Teetotum BruegelA gambling game with a spinning top has been played for centuries by various people in various languages. In England and Ireland, the game of totum or teetotum, first mentioned in approximately 1500 CE, was especially popular at Christmastime. The Germans also liked to play a gambling game with a spinning top.

It is believed that the Jewish game of dreidel is a Judaicized version of the German gambling game. The Yiddish word dreidel derived from the German word drehen, which means “to spin.” The Hebrew word for dreidel is s’vivon. S’vivon comes from the word sovev, which means “to turn.”

The letters on the faces of the gambling toy, which were mnemonic for the rules of the game, varied in each nation. The letters on the English spinning top were: T for Take, H for Half, P for Put, N for None. In the German game, the letters were: N for Nichts (nothing), G for Ganz (all), H for Halb (half), S for Stell (put). The German words would have been the same in Yiddish and so the Hebrew letters on the dreidel correspond to the Yiddish: Nun for Nichts (nothing), Gimel for Ganz (all), Hay for Halb (half), Shin for Stell (put).

In an effort to link the game to the celebration of Chanukah, the Hebrew letters nun, gimel, hay, and shin were said to stand for the phrase Nes Gadol Haya Sham, which means “a great miracle happened there.” In Israel, the letter shin on the dreidel is replaced with the letter pay. Thus, the letters nun, gimel, hay, and pay would stand for the phrase Nes Gadol Haya Po, which means “a great miracle happened here.”

In other words, this game is about money! Or, at the very least, it is about gambling. And we didn’t even invent it.

End result? I opted not to include the chocolate. Figured the parents might be worried about the amount of junk food that their kids would be eating that week.

(Inset image: A clipping from Pieter Breugel’s 1560 painting titled "Children’s Games" shows a girl holding a teetotum.)


Rabbi Rebecca SchorrRebecca Schorr is associate rabbi at Congregation B’nai Tzedek in Fountain Valley, California. A lifelong diarist, her numerous essays have appeared in local and national publications. She opines regularly at her blog, Frume Sarah’s World.

We welcome your reflections, essays, videos, or news items for possible publication on the On Being Blog. Submit your entry through our First Person Outreach page.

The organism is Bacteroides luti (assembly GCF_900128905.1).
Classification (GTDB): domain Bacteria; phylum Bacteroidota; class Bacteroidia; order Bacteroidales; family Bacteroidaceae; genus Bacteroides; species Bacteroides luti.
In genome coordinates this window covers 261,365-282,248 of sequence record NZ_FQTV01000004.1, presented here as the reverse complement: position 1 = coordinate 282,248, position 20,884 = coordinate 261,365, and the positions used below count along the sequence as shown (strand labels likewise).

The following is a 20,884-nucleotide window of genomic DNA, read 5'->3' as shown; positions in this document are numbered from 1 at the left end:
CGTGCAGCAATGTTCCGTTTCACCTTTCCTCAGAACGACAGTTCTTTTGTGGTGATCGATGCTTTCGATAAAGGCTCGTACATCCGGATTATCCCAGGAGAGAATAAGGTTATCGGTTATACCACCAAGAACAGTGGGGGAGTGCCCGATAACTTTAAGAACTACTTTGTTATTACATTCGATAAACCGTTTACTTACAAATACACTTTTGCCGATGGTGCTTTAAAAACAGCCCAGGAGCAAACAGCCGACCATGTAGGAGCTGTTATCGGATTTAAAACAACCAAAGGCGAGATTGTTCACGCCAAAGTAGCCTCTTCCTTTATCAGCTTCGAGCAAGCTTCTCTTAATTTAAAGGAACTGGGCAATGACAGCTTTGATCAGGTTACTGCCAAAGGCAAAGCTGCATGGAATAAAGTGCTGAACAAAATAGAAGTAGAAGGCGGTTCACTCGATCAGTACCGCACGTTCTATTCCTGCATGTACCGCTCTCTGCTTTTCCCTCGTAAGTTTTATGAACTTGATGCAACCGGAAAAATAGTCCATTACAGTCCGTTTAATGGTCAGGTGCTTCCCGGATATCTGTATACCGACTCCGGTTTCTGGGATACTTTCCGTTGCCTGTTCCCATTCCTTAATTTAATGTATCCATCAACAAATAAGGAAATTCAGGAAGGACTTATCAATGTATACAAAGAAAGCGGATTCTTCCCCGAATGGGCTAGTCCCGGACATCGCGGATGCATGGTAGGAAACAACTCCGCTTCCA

Comments

Hanukkah in the Heartland

Nancy Rosenbaum, associate producer

Last night was the first night of Hanukkah — the Jewish festival of lights. I’ve been so busy burning the midnight oil (that’s a Hanukkah joke, by the way) for next week’s show on Sitting Bull, I haven’t made any formal plans to celebrate. Last December, a friend organized a Hanukkah throw-down replete with piles of steaming latkes and homemade brisket. But the fried smell of latkes lingered in her home a little too long for her liking, so there won’t be any Hanukkah party reprise this year.

Today, Andy sent around an op-ed by David Brooks about the complicated historical legacy that has shaped our modern-day observance of Hanukkah. Brooks reminded me that Hanukkah is a holiday informed by rabbinic storytelling over the ages. A few years ago I met an Ethiopian Jew who did not grow up with any awareness of Hanukkah because (like Purim) it isn’t written about in the Torah.

As a child, Hanukkah was a way to get in on the Christmas dazzle of presents, lights, and treats; but there was always a feeling of somehow missing out on the magic of Rudolph and opening presents beneath a tree. My parents would not allow a "Hanukkah bush" (the Jewish imitation version of a Christmas tree), although one year they did let me hang a stocking under the fireplace — actually it was more like a stringy sock from my drawer. Fortunately, I grew out of those Christmas longings and came to appreciate Hanukkah for what it is rather than as a proxy for something better I could never have.

Now that I live half a coast a way from family and friends, I realize I need to be more intentional about observing the Jewish holidays on my own. This may mean buying a menorah for the very first time. Maybe I’ll even pick up some latke fixings or listen to our show on Hanukkah with Scott-Martin Kosofsky later this weekend. Somehow I’ll find a way to light the shammas candle and say a little prayer.

Comments

"A Minor American Miracle": Orrin Hatch’s Rockin’ Hanukkah Song
Trent Gilliss, online editor

A quick scan of this morning’s edition of the Tablet Daily Digest e-mail prompted me to read the lead article, "Hanukkah: A Guide for the Perplexed," which was fun and quite helpful. And then I moved on.

It wasn’t until I was checking my inbox this afternoon that I saw what should have been at the top of the page: a video by songwriter and senior senator from Utah, Orrin Hatch. How the song came into being is actually a rather heart-warming story, as Jeffrey Goldberg tells it. I had no idea the Sen. Hatch liked to write spirituals.

But, it is a wonderful testament to the spirit of the season that such things can happen so freely and spread a little joy during an afternoon at work. Also, the idea that an Arab singer backed by the vocals of a the Jewish magazine staff sings a song written by a Mormon politician who “possesses a heartfelt desire to reach out to Jews” gives one hope that year-end holidays can bring out the best in people — and a will to understand one’s own traditions and the rituals of others: